The National Cyber Security Centre (NCSC) defended the UK from an average of 60 attacks per month during a year which saw its resources focused on the coronavirus response, the organisation’s latest Annual Review reveals today.
The NCSC, which is a part of GCHQ, handled 723 incidents between 1 September 2019 and 31 August 2020, with around 200 related to coronavirus. In the previous three years since launching, they supported an average of 602 incidents annually (590 in 2017, 557 in 2018 and 658 in 2019).
In a year heavily influenced by the pandemic, the review highlights the NCSC’s support for the healthcare sector, such as scanning more than 1 million NHS IP addresses for vulnerabilities leading to the detection of 51,000 indicators of compromise, and working with international allies to raise awareness of the threat of attacks targeting vaccine research.
With cyber criminals looking to exploit public fear over the pandemic with coronavirus-related online scams, the NCSC and the City of London Police also launched the Suspicious Email Reporting Service, which received 2.3 million reports from the public in its first four months – resulting in thousands of malicious websites being taken down.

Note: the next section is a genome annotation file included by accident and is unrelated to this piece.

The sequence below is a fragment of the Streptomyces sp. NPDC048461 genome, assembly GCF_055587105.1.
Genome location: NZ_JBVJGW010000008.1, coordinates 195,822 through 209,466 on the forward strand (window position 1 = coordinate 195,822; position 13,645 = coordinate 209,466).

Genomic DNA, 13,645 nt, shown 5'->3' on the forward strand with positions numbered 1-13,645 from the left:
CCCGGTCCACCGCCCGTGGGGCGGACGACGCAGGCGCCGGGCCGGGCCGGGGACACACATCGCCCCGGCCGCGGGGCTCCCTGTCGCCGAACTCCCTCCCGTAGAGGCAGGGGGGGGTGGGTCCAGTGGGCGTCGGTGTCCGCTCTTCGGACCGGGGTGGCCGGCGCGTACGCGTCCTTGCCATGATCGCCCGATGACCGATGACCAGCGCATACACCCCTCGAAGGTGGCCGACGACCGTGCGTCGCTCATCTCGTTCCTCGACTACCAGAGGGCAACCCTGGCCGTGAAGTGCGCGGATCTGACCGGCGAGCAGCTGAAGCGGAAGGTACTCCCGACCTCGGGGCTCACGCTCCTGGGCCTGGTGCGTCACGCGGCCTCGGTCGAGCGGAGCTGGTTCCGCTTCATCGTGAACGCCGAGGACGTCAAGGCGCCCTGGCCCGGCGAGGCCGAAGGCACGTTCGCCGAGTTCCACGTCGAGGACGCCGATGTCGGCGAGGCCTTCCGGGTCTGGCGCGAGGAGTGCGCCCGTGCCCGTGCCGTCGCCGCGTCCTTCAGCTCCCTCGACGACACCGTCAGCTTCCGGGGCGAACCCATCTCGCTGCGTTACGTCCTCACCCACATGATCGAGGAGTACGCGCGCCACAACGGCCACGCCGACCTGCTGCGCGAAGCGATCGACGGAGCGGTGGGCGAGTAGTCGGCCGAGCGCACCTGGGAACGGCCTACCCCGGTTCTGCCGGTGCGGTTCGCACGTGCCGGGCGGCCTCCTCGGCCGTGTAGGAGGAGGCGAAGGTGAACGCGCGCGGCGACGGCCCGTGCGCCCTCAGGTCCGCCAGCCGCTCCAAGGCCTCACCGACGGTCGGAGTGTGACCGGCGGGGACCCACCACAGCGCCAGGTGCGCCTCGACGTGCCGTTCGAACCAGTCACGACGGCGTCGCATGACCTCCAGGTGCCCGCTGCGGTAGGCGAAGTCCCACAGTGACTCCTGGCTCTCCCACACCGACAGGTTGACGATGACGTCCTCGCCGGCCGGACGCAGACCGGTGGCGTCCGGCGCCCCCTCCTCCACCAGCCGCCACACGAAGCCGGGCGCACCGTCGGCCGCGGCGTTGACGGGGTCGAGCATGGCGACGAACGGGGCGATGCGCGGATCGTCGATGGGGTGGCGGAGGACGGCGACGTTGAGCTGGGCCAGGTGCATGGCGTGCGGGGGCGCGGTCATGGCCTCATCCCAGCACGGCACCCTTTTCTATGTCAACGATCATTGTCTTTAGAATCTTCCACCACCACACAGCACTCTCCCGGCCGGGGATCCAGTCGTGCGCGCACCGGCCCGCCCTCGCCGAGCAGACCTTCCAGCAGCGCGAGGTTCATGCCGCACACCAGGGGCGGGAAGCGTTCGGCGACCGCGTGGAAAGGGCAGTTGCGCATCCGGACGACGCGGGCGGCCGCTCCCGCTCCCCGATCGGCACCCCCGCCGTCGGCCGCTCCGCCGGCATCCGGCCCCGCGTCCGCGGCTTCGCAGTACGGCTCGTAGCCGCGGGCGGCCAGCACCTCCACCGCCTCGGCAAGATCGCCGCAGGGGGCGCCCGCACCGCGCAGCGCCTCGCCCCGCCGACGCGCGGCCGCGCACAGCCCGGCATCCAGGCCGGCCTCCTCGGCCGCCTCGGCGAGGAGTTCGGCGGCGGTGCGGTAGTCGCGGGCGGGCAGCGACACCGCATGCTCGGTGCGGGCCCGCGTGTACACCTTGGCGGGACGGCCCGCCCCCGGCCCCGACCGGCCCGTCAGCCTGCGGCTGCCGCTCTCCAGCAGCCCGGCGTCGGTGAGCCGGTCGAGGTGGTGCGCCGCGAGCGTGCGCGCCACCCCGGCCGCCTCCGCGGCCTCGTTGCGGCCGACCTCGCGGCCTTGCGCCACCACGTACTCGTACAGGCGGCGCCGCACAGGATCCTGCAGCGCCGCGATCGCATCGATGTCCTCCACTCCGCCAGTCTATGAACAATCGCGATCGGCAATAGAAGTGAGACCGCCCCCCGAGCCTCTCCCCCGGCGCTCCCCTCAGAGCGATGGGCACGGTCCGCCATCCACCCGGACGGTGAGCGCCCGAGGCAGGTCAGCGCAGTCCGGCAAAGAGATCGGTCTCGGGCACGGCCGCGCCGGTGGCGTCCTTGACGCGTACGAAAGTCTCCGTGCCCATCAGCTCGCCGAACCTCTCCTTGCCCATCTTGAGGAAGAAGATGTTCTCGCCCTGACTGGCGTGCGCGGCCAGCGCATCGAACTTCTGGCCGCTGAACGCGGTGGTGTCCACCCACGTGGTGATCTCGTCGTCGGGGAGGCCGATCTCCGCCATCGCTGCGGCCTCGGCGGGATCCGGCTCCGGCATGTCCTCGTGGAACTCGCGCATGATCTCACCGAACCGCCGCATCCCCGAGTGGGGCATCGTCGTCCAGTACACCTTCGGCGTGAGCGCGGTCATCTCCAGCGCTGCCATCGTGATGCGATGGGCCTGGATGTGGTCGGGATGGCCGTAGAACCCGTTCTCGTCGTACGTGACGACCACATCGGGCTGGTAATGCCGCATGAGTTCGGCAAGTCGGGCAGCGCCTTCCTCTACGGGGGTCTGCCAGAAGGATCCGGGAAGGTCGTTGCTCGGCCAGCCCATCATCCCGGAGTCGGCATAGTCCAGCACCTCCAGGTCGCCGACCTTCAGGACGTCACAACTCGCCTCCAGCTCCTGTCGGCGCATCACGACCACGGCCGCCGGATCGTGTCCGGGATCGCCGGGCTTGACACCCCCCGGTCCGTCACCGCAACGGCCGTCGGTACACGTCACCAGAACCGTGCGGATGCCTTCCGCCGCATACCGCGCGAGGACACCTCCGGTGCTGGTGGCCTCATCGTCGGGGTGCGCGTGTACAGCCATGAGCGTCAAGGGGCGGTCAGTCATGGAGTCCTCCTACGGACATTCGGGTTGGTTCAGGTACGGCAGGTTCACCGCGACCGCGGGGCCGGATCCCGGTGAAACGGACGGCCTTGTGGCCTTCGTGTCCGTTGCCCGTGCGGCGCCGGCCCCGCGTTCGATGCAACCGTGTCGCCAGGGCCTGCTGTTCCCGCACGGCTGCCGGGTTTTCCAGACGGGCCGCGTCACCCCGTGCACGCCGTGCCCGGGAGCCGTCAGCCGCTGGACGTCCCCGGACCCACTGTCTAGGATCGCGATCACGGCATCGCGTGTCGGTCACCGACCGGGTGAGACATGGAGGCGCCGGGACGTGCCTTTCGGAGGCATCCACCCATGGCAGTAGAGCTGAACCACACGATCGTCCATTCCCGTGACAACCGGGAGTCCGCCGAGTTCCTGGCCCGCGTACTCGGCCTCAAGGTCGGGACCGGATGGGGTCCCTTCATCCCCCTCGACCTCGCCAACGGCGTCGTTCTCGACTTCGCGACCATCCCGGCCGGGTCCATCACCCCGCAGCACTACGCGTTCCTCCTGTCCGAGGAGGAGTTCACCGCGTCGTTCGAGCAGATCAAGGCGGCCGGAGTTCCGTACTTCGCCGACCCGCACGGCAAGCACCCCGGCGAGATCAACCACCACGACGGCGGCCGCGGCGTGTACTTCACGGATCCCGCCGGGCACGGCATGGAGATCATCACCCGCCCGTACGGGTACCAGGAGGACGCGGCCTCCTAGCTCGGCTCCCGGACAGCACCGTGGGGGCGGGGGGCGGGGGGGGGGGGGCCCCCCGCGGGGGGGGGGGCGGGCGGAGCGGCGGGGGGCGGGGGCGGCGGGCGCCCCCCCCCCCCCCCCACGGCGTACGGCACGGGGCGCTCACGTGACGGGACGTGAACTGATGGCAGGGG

The NCSC also provided the technical assurances during the creation of the Virtual Parliament, as well as producing a wide range of advice for businesses and individuals switching to home working as a result of the pandemic.
A new remote working scenario was added to the NCSC’s ‘Exercise in a Box’ programme. The initiative, which allows people to test their cyber defences against realistic scenarios has been used by people in 125 countries this year.
Says Lindy Cameron, Chief Executive of the NCSC:
“This review outlines the breadth of remarkable work delivered by the NCSC in the past year, largely against a backdrop of the shared global crisis of coronavirus.
“From handling hundreds of incidents to protecting our democratic institutions and keeping people safe while working remotely, our expertise has delivered across multiple frontiers.
“This has all been achieved with the fantastic support of government, businesses and citizens and I would urge them to continue contributing to our collective cyber security.”
Adds Jeremy Fleming, Director of GCHQ:
“The world changed in 2020 and so did the balance of threats we are seeing.
“As this Review shows, the expertise of the NCSC, as part of GCHQ, has been invaluable in keeping the country safe: enabling us to defend our democracy, counter high levels of malicious state and criminal activity, and protect against those who have tried to exploit the pandemic.
“The years ahead are likely to be just as challenging, but I am confident that in the NCSC we have developed the capabilities, relationships and approaches to keep the UK at the forefront of global cyber security.”